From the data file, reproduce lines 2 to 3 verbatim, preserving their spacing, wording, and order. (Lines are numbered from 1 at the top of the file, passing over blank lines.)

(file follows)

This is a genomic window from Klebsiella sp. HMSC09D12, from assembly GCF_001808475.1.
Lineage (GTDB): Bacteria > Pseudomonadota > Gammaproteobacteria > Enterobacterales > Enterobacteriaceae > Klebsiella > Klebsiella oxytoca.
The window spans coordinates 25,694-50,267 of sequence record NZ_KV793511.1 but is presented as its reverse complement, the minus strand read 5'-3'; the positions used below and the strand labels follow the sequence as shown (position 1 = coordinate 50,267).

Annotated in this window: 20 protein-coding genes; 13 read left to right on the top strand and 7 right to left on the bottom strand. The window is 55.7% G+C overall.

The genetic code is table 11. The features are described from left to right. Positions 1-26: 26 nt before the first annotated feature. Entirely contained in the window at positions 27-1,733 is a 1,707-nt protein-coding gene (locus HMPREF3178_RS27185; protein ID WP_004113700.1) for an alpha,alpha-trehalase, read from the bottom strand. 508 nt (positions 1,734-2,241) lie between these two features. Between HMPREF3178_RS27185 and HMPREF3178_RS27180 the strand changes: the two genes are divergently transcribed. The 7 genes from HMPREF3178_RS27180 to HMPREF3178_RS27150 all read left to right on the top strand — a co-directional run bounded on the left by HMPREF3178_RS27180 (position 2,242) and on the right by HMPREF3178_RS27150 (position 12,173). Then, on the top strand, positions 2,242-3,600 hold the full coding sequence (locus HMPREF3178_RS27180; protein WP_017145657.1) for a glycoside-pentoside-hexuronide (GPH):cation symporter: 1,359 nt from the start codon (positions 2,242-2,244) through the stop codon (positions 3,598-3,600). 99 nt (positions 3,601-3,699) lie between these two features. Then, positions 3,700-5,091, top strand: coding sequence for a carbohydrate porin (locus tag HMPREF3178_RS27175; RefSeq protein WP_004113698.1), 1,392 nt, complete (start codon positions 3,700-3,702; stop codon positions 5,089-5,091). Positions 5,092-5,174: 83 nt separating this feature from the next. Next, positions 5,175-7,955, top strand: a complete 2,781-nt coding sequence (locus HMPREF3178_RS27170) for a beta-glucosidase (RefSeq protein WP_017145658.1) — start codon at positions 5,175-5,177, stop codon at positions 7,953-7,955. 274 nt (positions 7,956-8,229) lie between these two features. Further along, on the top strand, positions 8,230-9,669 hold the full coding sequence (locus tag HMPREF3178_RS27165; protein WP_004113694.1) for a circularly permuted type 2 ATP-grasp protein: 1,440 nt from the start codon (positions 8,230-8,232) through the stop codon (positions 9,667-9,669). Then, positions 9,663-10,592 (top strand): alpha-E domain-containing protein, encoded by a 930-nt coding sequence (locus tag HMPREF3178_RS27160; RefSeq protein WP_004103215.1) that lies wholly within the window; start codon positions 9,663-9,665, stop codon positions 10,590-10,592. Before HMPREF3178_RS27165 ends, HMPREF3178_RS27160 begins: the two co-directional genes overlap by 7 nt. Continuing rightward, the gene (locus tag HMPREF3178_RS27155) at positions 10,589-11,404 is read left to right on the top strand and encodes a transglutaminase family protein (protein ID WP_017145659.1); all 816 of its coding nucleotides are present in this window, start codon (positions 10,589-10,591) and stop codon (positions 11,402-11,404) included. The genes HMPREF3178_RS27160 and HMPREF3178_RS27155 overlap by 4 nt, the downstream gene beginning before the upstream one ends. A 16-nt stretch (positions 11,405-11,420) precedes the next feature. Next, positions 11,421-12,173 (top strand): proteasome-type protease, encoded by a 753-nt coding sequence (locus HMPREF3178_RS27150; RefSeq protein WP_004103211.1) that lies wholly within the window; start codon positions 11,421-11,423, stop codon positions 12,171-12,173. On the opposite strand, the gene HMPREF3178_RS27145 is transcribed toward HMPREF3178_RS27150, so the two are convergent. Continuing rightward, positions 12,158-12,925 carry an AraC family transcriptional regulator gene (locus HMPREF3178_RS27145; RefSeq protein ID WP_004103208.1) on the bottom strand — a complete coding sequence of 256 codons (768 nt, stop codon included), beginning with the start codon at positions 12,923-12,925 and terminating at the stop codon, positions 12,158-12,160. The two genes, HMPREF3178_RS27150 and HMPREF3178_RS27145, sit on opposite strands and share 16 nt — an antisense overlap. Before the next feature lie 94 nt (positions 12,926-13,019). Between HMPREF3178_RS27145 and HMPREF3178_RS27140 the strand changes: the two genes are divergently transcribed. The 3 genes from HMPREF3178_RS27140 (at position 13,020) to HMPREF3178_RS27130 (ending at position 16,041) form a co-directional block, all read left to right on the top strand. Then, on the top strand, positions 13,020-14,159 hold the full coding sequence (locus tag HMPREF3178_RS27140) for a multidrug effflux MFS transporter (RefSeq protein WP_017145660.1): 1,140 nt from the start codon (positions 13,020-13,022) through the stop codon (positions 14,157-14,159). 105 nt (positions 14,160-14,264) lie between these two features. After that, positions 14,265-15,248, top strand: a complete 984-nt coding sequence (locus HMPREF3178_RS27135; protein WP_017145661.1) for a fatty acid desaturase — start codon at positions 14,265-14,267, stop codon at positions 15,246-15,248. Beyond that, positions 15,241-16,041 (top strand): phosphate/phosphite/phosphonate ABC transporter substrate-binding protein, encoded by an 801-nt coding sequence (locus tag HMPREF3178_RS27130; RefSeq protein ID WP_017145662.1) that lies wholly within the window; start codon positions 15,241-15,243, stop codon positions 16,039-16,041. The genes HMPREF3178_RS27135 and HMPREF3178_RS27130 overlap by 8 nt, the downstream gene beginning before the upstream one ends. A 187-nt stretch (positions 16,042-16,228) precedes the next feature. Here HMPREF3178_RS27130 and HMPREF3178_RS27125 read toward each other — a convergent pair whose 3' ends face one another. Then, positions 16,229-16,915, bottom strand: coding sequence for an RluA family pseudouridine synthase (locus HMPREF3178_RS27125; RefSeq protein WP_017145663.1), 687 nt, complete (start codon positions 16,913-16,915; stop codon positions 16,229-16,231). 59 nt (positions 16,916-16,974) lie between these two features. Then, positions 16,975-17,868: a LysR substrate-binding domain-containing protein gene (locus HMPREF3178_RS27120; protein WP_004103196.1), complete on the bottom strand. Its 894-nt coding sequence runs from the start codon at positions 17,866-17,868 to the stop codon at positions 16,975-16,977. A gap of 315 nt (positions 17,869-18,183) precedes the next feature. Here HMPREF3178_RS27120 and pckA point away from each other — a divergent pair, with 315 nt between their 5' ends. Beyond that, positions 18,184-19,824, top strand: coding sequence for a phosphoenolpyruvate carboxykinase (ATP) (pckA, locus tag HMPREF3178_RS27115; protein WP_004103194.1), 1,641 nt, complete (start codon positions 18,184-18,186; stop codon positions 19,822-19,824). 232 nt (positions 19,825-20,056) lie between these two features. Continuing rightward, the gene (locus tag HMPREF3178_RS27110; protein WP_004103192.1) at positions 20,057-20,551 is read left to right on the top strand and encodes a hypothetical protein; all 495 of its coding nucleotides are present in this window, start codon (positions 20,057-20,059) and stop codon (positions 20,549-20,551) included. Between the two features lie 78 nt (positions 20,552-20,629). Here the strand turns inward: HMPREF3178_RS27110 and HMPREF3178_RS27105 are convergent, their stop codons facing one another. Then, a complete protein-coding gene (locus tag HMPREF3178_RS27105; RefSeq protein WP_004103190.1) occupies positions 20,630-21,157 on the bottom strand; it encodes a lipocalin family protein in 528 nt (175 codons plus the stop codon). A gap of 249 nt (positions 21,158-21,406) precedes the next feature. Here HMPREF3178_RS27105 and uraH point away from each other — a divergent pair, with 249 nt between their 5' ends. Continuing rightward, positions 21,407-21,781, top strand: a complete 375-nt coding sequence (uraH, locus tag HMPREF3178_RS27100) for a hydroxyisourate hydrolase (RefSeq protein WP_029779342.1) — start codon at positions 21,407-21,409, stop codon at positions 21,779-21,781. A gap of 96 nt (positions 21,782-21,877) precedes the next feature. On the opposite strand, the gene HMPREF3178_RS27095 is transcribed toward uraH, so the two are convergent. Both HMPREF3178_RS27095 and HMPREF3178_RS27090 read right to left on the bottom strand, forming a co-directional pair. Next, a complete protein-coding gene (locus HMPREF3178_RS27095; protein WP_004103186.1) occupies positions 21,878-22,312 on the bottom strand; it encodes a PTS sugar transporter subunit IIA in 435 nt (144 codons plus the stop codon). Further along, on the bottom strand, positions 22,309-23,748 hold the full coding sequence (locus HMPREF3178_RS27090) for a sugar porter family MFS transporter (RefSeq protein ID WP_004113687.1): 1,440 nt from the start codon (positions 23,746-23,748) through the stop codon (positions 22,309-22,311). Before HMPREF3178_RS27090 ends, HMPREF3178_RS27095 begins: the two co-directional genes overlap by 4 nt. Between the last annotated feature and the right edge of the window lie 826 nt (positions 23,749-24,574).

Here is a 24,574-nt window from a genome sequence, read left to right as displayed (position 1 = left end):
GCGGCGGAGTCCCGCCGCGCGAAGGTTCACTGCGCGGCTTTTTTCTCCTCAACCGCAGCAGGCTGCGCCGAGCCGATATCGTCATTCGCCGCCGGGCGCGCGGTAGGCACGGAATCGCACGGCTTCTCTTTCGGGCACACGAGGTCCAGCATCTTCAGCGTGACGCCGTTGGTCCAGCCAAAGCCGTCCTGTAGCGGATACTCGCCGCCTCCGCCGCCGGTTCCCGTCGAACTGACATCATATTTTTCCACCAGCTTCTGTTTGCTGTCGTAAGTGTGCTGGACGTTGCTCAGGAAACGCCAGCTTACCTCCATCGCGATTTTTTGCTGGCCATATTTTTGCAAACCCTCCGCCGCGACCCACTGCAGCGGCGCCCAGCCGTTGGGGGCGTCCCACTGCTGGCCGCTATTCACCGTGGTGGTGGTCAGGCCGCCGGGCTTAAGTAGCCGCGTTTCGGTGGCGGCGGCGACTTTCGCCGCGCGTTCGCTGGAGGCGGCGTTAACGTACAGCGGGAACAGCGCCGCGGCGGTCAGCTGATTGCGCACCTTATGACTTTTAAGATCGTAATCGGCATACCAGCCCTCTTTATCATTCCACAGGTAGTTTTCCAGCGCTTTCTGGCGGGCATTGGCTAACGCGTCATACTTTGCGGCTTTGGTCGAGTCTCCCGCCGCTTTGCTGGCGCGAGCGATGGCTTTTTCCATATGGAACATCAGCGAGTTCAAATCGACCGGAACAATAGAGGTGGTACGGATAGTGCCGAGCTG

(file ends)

Lineage (GTDB): Bacteria > Pseudomonadota > Gammaproteobacteria > Enterobacterales > Enterobacteriaceae > Klebsiella > Klebsiella oxytoca.
The window spans coordinates 25,694-50,267 of sequence record NZ_KV793511.1 but is presented as its reverse complement, the minus strand read 5'-3'; the positions used below and the strand labels follow the sequence as shown (position 1 = coordinate 50,267).